Soft toy story

Dream International’s CFO Young Lee explains how his company is finally reaping its reward after four consecutive years of losses.
Dream International's CFO, Young Lee.
Dream International's CFO, Young Lee.

The outbreak of Sars in 2002 marked the beginning of a downward cycle for Hong Kong-listed Dream International, one of the world’s largest plush toy manufacturers by revenue. However, Young Lee, the company’s chief financial officer and executive managing director, picked up a wealth of experience from the ordeal.

“The first sign of the downturn was Sars, but more signs appeared thereafter,” said Lee, whose company registered gross profits of HK$252 million ($32.5 million) in 2009. Sars was particularly damaging to the 15% of Dream International’s business focused on original design manufacturing (ODM). Here toys are manufactured according to in-house designs that require customers to visit the company in person to select models. With the largest customer base in the US and manufacturing factories and showrooms in China and Hong Kong, few buyers dared leave the US, said Lee.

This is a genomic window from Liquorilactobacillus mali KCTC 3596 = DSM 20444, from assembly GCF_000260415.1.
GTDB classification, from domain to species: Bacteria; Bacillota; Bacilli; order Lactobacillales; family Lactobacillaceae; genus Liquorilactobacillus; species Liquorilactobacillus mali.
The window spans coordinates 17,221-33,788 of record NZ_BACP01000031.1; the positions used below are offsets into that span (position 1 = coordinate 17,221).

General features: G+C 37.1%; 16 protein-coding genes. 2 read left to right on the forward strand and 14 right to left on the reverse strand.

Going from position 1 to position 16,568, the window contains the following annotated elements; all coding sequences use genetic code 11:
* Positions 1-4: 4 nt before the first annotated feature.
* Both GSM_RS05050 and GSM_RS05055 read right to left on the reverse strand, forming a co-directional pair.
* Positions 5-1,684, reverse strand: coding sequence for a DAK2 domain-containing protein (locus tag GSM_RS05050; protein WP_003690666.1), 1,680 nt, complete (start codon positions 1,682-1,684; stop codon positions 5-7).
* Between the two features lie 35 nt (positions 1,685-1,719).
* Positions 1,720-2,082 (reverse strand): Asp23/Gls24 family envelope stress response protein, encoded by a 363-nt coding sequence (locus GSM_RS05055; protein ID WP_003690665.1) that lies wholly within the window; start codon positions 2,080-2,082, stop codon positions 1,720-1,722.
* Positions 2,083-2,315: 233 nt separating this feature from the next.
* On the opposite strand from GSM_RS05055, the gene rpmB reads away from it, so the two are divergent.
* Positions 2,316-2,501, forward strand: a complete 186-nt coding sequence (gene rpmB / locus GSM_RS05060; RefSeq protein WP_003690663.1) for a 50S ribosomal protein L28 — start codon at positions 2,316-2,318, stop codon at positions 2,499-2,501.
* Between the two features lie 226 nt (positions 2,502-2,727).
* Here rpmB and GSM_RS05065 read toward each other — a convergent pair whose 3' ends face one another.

At the same time, the east coast of China started to become less attractive to low-cost manufacturers. For one, minimum wage increases of roughly 15% to 16% cut into margins, as did rising material costs, particularly for polyester, acrylic and plastic, which are all by-products of oil — and essential ingredients in the average teddy bear.